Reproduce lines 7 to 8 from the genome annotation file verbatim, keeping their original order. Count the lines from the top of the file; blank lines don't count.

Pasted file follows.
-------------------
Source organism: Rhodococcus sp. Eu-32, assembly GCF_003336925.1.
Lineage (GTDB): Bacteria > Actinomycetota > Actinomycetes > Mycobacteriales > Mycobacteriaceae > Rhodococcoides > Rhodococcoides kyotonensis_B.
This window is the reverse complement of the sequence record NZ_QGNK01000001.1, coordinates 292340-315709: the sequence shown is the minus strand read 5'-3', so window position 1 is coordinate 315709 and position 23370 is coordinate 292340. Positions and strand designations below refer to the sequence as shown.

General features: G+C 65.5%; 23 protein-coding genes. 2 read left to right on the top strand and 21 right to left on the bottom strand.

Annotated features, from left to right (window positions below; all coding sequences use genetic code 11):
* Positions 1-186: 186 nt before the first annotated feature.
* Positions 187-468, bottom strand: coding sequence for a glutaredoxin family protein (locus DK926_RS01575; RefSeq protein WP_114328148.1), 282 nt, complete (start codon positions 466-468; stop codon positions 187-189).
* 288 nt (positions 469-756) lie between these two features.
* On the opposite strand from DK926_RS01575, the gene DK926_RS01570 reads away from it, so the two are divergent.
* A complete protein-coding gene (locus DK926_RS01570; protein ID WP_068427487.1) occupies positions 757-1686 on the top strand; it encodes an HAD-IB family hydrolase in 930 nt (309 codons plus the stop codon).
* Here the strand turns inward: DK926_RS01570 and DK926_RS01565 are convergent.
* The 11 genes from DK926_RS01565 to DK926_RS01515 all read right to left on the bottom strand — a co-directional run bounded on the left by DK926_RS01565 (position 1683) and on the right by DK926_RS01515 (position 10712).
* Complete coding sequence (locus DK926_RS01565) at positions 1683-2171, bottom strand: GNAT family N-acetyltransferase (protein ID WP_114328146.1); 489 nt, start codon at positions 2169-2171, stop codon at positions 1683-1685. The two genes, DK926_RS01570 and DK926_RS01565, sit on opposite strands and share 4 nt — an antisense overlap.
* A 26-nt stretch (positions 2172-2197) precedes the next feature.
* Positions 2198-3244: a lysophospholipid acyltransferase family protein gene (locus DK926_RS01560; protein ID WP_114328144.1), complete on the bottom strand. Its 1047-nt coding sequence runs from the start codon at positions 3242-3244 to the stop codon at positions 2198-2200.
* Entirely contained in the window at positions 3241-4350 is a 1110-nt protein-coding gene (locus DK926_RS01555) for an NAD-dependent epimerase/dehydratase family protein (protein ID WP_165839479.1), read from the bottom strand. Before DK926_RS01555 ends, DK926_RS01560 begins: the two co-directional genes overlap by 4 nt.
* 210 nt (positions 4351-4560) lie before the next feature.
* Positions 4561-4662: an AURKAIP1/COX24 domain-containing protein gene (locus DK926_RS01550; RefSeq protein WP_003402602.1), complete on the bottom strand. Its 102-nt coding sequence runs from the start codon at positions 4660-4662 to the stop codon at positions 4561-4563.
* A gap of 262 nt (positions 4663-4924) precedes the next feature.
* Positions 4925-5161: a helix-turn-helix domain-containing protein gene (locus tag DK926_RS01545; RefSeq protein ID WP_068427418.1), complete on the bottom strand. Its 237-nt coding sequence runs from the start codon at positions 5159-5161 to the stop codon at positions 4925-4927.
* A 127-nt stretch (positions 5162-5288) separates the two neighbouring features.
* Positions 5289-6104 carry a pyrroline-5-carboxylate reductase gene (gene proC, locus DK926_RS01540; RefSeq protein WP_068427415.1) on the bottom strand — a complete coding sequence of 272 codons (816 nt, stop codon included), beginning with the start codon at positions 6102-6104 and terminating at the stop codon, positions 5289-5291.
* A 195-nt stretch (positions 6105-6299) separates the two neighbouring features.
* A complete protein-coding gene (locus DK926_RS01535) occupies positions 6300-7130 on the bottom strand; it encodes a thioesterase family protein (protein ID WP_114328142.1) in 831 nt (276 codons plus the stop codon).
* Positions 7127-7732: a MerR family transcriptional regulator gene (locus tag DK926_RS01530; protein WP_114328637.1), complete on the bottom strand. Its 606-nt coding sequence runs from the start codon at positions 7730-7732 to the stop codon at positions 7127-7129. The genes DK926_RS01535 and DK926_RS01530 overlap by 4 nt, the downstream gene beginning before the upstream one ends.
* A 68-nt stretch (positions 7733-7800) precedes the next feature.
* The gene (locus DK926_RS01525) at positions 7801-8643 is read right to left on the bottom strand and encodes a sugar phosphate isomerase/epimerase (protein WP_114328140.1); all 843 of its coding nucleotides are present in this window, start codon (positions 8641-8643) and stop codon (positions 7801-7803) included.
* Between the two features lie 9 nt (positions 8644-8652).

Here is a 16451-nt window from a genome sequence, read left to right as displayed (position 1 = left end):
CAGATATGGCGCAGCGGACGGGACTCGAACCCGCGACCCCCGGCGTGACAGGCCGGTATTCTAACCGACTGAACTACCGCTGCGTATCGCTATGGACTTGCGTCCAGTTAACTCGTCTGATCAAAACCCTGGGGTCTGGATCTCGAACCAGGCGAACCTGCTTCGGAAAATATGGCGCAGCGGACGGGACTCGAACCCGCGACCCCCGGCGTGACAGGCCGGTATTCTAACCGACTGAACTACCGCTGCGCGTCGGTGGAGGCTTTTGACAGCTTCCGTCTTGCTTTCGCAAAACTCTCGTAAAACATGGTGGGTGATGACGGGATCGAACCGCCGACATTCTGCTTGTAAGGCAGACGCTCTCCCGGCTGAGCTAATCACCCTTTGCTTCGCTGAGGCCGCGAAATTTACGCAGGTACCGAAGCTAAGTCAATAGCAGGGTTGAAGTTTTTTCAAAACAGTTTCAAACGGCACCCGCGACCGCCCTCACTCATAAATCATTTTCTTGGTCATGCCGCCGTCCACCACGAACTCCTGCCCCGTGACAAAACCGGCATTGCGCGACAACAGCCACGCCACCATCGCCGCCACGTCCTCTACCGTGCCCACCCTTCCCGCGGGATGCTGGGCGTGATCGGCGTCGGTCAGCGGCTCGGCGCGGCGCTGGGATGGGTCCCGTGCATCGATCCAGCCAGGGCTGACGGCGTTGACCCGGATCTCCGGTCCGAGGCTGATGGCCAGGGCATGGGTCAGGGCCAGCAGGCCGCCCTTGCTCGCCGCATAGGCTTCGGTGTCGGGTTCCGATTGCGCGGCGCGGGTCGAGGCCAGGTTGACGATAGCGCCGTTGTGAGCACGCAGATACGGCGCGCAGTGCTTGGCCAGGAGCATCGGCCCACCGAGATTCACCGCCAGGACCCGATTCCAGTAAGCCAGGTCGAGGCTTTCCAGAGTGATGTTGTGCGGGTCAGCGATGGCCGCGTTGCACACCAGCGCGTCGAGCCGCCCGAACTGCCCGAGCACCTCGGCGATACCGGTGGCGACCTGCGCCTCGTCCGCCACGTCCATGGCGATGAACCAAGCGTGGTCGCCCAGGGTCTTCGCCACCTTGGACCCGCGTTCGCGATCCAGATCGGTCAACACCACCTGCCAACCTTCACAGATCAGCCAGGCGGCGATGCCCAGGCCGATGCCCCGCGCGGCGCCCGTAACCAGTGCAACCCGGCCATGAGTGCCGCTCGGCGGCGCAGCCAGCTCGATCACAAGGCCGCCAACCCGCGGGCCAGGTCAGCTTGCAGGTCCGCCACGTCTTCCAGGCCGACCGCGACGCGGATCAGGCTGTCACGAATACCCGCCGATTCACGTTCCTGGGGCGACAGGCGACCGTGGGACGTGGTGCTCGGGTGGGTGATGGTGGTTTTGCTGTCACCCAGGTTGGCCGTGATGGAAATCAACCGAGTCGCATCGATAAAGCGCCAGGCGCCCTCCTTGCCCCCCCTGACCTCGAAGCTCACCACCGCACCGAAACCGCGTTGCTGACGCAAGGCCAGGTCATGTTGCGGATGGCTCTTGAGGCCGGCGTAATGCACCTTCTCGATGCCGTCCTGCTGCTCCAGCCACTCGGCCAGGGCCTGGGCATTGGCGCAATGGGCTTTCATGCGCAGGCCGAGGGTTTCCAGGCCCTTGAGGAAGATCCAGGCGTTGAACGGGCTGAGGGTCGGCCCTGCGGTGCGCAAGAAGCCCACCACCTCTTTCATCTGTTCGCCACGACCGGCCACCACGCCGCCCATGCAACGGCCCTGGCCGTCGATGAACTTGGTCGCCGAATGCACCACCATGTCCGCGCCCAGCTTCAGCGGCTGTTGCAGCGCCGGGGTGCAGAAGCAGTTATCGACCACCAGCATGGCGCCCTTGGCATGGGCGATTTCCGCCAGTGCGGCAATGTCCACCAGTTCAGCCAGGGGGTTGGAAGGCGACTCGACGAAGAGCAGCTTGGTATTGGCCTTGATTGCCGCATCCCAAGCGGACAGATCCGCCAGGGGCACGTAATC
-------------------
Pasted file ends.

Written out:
* Positions 187-468, bottom strand: coding sequence for a glutaredoxin family protein (locus DK926_RS01575; RefSeq protein WP_114328148.1), 282 nt, complete (start codon positions 466-468; stop codon positions 187-189).
* 288 nt (positions 469-756) lie between these two features.